4. New meta-study on social media and mental health, research paper here.

5. African embassies: “Many of their embassies have just a handful of diplomats. Those diplomats often are underpaid; some take side jobs in Washington such as Uber or delivery drivers, or even at gas stations, according to a current and a former State Department official familiar with the issue.”

6. Vegetarian correlations?

7. Gary Charness, RIP.

Why is Africa so expensive?

Here is a very good Substack post by Oliver Kim, here is the key paragraph:

Intuitively, poorer countries have more of their labor forces and consumption baskets tied up in non-tradable subsistence agriculture, so when agricultural productivity grows, it lowers the price level—the exact reverse of the conventional Balassa-Samuelson relationship. But at some point, enough people have moved into manufacturing that agricultural productivity growth becomes less relevant, and the traditional upward-sloping Balassa-Samuelson relationship reasserts itself. Hence: a U-shape between incomes and prices.

A very good point, noting I would cite rent-seeking and local monopoly privilege — often more common in Africa than say Latin America or Southeast Asia — as well.

The Balassa-Samuelson relationship, by the way, is the notion that exchanges are determined by tradeables, where productivity differences are large, so non-tradeables (haircut in Mexico anyone? massage in Thailand?) are usually relatively cheap in poor, low-wage countries.  For a further explanation, do read the whole thing, and query GPT if you need to.

Why Did We Stop Building Beautiful? The Economics and Ideology Behind an Aesthetic Revolution

“Why are buildings today drab and simple, while buildings of the past were ornate and elaborately ornamented?,” that’s the question asked by Samuel Hughes in the latest Works in Progress. There are two extant theories:

The naive explanation for the decline of ornament is that the people commissioning and designing buildings stopped wanting it, influenced by modernist ideas in art and design. In the language of economists, this is a demand-side explanation: it has to do with how buyers and designers want buildings to be. The demand-side explanation comes in many variants and with many different emotional overlays. But some version of it is what most people, both pro-ornament and anti-ornament, naturally assume.

However, there is also a sophisticated explanation. The sophisticated explanation says that ornament declined because of the rising cost of labor. Ornament, it is said, is labor-intensive: it is made up of small, fiddly things that require far more bespoke attention than other architectural elements do. Until the nineteenth century, this was not a problem, because labor was cheap. But in the twentieth century, technology transformed this situation. Technology did not make us worse at, say, hand-carving stone ornament, but it made us much better at other things, including virtually all kinds of manufacturing and many kinds of services. So the opportunity cost of hand-carving ornament rose. This effect was famously described by the economist William J Baumol in the 1960s, and in economics it is known as Baumol’s cost disease.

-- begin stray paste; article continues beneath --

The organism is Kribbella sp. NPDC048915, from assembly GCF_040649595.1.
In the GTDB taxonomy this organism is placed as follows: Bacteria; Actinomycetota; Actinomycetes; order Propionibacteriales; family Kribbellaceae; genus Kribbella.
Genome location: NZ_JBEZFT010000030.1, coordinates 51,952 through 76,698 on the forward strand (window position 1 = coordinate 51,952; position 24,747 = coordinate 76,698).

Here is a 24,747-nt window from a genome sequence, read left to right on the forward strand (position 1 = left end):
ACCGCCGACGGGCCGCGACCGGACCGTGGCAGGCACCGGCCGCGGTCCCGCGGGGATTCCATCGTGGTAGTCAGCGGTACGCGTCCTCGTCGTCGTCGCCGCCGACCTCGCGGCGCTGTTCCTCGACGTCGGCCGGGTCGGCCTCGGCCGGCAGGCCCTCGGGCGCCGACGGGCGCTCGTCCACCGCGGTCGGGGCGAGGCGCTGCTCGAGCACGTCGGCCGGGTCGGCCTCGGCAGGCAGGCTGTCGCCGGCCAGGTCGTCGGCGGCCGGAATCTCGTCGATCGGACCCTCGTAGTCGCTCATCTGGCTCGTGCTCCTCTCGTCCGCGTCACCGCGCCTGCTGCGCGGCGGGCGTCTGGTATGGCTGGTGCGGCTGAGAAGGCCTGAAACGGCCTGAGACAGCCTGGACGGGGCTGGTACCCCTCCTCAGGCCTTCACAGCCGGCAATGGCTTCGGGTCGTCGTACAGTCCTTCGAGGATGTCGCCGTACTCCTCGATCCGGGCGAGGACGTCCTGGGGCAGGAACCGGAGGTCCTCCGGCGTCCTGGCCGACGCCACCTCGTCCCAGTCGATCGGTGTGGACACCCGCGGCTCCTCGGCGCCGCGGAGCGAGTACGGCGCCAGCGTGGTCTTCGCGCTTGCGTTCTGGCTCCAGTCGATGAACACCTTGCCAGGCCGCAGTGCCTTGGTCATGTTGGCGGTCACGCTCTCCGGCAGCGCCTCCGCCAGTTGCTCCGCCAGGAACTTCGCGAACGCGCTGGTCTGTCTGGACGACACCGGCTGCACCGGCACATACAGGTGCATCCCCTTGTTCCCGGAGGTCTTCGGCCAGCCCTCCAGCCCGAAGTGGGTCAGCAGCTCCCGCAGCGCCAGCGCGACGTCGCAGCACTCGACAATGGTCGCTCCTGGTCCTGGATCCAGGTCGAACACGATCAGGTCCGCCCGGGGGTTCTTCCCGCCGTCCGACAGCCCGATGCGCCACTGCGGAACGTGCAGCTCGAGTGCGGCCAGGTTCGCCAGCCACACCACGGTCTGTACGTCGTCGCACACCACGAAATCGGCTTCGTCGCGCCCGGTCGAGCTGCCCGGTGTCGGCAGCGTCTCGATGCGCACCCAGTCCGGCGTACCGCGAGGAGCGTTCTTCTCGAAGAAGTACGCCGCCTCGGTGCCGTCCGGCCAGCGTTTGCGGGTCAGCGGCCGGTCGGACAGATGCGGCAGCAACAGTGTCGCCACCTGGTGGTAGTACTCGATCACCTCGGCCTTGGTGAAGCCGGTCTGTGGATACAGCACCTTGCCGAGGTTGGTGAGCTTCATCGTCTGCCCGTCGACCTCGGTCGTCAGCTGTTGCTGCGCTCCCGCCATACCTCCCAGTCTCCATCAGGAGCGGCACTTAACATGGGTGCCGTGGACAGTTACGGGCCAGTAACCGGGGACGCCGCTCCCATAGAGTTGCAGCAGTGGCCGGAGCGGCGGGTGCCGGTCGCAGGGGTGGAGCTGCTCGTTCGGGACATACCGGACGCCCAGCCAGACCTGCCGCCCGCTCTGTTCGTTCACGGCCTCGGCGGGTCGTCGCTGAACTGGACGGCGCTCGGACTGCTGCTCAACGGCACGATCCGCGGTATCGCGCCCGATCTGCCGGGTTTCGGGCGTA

In a twist, Hughes offers sophisticated arguments in favor of the naive theory. Hughes argues that even in the past, when labor was relatively cheap, many labor-saving devices were used to make ornament even more affordable and more such devices could have been used if demand were present. In addition, the greater scope for economies of scale and reductions in transportation costs reduced the cost of ornament.

Hughes, however, doesn’t give us the key piece of evidence, namely prices! Still, although I have written extensively on the Baumol theory, I am not wedded to it as the explanation for the decline in ornament. Indeed, I would note that Baumol predicts that the price of labor-intensive goods and services increases because productivity increases faster in other industries. It does not necessarily predict, however, that consumption declines, as it has not for medical care and education. Indeed, one virtue of the Baumol theory is precisely because the price increases are produced by productivity improvements in other industries, Baumol price increases are always accompanied by income increases. Thus, Baumol is the only unitary theory that allows for a rising price of education along with greater purchases of education. Thus, preferences must play some role in the decline in ornament at least to the extent that people weren’t willing to use more of their income to purchase ornament as the price rose.

Hughes, however, puts more weight on a large shift in tastes among the elite:

to exaggerate a little, it really did happen that every government and every corporation on Earth was persuaded by the wild architectural theory of a Swiss clockmaker and a clique of German socialists, so that they started wanting something different from what they had wanted in all previous ages. It may well be said that this is mysterious. But the mystery is real, and if we want to understand reality, it is what we must face.

I think that is correct. For many public buildings in particular, ugly was a choice.

I am also in agreement with Hughes that robots are greatly reducing the cost of stone carving as I wrote in my post Overcoming Baumol. Thus, we have two reasons for optimism. if tastes can change once they can change again and prices are falling. Thus, perhaps today we are due for some magnificent buildings that will last the ages as did many of the great buildings of the past.

Experimental Evidence on Large Language Models